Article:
• 10. knee  Knee flexion deformity (crouch knee) is the most common knee abnormality in spastic cerebral palsy .  This deformity is associated with hip and ankle flexion contractures and is due to spasticity of the hamstrings .  As flexion progresses, more force is placed on the quadriceps muscles, leading to overstretching of the quadriceps muscle fibers and the infrapatellar tendon, causing patella alta, patellar fragmentation, chondromalacia, joint instability, muscle weakness, and pain.
  • 11. treatment  Treatment of knee flexion deformity is aimed at progression  ground reaction ankle foot orthosis (GRAFO) is use .  GRAFO locks ankle and resist ankle dorsi flexion  Help to correct crouch from plantar flexion  KAFO is used to correct the deformity
  • 12. Foot  Equinus deformity (plantar-flexed calcaneus) is the most common musculoskeletal abnormality in patients with spastic cerebral palsy . A fixed or spastic contracture of the gastrocnemius and soleus causes the characteristic tiptoe or toe-heel gait with an inability to keep the heel in the shoe. Equinus is commonly associated with knee flexion and valgus or varus deformity of the hind foot and forefoot.
  • 13. treatment  The goal of treatment is to prevent and correct deformities to increase function. braces attempt to stretch shortened muscles  Floor reaction orthosis  Ankle foot orthosis is given in case of foot deformity
  • 14. Orthoses in cp  Splintage  Cp strollers  Cp chairs  Elbow crutches  Hand splintage  Spinal orthoses  Neck supports  Floor reaction orthosis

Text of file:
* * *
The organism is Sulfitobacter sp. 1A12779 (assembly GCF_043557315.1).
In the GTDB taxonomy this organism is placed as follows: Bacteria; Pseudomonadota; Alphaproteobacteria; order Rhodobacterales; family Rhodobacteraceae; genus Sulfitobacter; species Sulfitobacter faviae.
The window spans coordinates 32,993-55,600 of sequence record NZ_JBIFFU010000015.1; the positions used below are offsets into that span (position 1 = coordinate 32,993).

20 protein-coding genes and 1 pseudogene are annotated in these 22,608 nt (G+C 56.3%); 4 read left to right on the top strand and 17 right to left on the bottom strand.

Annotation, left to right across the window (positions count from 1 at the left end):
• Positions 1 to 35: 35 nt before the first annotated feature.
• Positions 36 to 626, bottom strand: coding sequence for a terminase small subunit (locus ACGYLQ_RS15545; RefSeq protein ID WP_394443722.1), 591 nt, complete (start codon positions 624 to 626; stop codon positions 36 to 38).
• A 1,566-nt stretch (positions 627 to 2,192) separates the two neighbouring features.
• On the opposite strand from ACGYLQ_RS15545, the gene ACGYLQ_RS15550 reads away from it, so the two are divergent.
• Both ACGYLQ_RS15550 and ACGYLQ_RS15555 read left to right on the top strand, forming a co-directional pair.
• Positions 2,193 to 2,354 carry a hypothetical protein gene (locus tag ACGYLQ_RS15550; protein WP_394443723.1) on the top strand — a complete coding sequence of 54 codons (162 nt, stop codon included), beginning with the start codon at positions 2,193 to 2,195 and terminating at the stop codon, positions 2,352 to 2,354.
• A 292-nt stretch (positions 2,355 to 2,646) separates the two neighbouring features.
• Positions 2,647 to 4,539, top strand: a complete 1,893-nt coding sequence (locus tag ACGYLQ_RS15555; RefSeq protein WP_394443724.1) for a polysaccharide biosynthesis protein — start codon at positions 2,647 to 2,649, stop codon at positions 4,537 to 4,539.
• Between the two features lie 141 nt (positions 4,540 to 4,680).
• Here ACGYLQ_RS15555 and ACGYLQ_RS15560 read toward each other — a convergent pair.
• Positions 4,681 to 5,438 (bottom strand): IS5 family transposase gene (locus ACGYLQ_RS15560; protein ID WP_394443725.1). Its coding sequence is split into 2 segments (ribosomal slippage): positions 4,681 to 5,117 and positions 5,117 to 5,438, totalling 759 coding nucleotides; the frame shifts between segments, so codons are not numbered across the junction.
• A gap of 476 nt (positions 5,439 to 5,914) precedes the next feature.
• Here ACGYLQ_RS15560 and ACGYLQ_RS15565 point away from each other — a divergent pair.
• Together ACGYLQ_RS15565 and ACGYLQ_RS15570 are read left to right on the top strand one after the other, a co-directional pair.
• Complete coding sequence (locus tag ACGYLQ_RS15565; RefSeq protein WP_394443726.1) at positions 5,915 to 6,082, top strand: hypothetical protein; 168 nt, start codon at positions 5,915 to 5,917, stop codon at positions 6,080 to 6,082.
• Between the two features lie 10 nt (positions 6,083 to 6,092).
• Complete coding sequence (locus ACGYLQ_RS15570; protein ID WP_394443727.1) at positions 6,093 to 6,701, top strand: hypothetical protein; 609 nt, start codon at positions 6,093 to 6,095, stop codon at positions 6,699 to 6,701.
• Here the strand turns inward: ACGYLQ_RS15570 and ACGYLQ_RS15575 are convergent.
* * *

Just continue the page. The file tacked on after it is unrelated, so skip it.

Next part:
• 15. Gait disorders  Stiff knee gait characterized by limited knee flexion in swing phase due to rectus femoris firing out of phase  Crouch gait hamstring contracture - most common cause(results in a combination of hip flexion, knee flexion, and ankle equinus)  Toe-walking gait common in hemiplegics • Treatment:  Ankle foot orthosis
  • 16. Upper extremity deformities  Most pts w/ hemiplegic cerebral palsy have functionless hand marked by: - flexion of the elbow with pronation of the forearm - flexion of the wrist and fingers: spasticity, weakness, flexion deformity of the wrist & fingers - thumb in palm deformity - loss of sensation and proprioception.
  • 17. Deformities in upper extrimty  Shoulder internal rotational contracture  Fore arm pronation  Wrist flexion deformity  Thumb in palm deformity  Finger flexion deformity
  • 18. Conclusion  Cerebral palsy is a central nervous system disorder characterized by muscle spasticity and contracture. Scoliosis and flexion deformities of the hips, knees, and feet occur. Early recognition of progressive deformity allows timely treatment and prevention of irreversible change.